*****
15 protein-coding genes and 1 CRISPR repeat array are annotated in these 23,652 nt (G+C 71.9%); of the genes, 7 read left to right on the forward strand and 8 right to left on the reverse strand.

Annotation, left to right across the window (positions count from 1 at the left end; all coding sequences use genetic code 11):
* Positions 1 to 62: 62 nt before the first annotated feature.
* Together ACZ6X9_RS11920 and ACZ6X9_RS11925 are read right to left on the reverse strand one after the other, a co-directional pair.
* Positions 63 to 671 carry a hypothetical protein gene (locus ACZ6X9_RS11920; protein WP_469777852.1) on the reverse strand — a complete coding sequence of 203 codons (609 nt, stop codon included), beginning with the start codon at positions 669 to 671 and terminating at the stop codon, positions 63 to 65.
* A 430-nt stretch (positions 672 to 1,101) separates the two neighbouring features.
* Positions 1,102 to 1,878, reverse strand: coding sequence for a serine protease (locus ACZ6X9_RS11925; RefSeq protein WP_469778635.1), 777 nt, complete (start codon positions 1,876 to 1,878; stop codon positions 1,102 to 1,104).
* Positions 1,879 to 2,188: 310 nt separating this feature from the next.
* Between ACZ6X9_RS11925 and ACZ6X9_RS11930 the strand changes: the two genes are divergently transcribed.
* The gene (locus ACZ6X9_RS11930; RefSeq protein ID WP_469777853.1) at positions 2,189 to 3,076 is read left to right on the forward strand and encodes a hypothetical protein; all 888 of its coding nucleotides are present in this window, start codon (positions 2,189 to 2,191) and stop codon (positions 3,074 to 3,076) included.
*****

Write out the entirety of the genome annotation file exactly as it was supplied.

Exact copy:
15 protein-coding genes and 1 CRISPR repeat array are annotated in these 23,652 nt (G+C 71.9%); of the genes, 7 read left to right on the forward strand and 8 right to left on the reverse strand.

Annotation, left to right across the window (positions count from 1 at the left end; all coding sequences use genetic code 11):
* Positions 1 to 62: 62 nt before the first annotated feature.
* Together ACZ6X9_RS11920 and ACZ6X9_RS11925 are read right to left on the reverse strand one after the other, a co-directional pair.
* Positions 63 to 671 carry a hypothetical protein gene (locus ACZ6X9_RS11920; protein WP_469777852.1) on the reverse strand — a complete coding sequence of 203 codons (609 nt, stop codon included), beginning with the start codon at positions 669 to 671 and terminating at the stop codon, positions 63 to 65.
* A 430-nt stretch (positions 672 to 1,101) separates the two neighbouring features.
* Positions 1,102 to 1,878, reverse strand: coding sequence for a serine protease (locus ACZ6X9_RS11925; RefSeq protein WP_469778635.1), 777 nt, complete (start codon positions 1,876 to 1,878; stop codon positions 1,102 to 1,104).
* Positions 1,879 to 2,188: 310 nt separating this feature from the next.
* Between ACZ6X9_RS11925 and ACZ6X9_RS11930 the strand changes: the two genes are divergently transcribed.
* The gene (locus ACZ6X9_RS11930; RefSeq protein ID WP_469777853.1) at positions 2,189 to 3,076 is read left to right on the forward strand and encodes a hypothetical protein; all 888 of its coding nucleotides are present in this window, start codon (positions 2,189 to 2,191) and stop codon (positions 3,074 to 3,076) included.